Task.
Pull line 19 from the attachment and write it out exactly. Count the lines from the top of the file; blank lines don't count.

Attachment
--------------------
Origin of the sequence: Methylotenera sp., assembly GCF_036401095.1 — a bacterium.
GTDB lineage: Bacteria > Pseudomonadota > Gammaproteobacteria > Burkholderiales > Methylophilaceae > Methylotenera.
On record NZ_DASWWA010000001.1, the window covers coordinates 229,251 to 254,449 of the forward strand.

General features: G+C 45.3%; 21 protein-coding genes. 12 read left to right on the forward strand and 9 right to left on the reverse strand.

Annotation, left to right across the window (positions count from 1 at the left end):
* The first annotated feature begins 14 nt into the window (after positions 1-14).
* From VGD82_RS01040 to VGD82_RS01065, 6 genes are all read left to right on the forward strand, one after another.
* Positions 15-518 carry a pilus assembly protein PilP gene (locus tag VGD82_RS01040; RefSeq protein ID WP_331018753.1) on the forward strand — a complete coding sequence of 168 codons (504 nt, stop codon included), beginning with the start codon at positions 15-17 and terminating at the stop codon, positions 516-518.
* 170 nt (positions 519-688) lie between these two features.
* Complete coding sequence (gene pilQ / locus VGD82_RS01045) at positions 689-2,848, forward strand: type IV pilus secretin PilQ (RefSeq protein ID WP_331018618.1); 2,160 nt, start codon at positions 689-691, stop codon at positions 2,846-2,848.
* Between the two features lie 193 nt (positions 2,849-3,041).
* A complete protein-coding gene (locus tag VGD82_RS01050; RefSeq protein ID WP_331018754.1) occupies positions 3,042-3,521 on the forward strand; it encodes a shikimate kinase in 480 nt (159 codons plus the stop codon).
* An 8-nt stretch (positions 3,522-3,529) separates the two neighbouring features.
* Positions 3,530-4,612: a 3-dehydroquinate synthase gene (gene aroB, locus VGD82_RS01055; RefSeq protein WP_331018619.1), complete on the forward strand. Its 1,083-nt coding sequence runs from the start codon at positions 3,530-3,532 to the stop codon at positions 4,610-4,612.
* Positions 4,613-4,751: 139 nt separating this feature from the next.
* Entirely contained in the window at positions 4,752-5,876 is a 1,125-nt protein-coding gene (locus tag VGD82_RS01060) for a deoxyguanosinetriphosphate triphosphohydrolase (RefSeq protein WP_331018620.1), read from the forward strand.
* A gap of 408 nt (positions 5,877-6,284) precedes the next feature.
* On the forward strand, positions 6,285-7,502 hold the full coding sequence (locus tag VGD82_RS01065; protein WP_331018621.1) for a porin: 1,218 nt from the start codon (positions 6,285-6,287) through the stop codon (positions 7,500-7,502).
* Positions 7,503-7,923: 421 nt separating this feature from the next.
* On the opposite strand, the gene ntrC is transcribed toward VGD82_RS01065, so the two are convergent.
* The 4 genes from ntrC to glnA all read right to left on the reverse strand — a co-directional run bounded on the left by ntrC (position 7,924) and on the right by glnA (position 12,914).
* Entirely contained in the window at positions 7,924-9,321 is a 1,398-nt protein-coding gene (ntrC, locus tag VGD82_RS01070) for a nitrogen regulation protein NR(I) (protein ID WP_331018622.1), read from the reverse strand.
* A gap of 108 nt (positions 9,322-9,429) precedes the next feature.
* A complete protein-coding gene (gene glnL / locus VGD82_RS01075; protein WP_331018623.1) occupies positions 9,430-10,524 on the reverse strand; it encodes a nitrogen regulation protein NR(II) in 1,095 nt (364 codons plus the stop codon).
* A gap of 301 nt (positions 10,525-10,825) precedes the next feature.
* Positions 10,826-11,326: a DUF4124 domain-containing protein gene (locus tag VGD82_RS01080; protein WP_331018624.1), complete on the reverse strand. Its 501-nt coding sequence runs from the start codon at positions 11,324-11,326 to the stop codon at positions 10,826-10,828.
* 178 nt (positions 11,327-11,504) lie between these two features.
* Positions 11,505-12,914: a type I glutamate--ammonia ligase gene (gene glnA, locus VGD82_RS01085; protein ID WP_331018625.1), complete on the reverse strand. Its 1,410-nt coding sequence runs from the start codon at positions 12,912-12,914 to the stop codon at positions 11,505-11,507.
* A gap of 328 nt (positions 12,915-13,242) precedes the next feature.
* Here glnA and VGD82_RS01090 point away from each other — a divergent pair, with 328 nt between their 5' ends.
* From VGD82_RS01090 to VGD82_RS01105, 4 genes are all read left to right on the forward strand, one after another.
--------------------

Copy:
* Positions 7,503-7,923: 421 nt separating this feature from the next.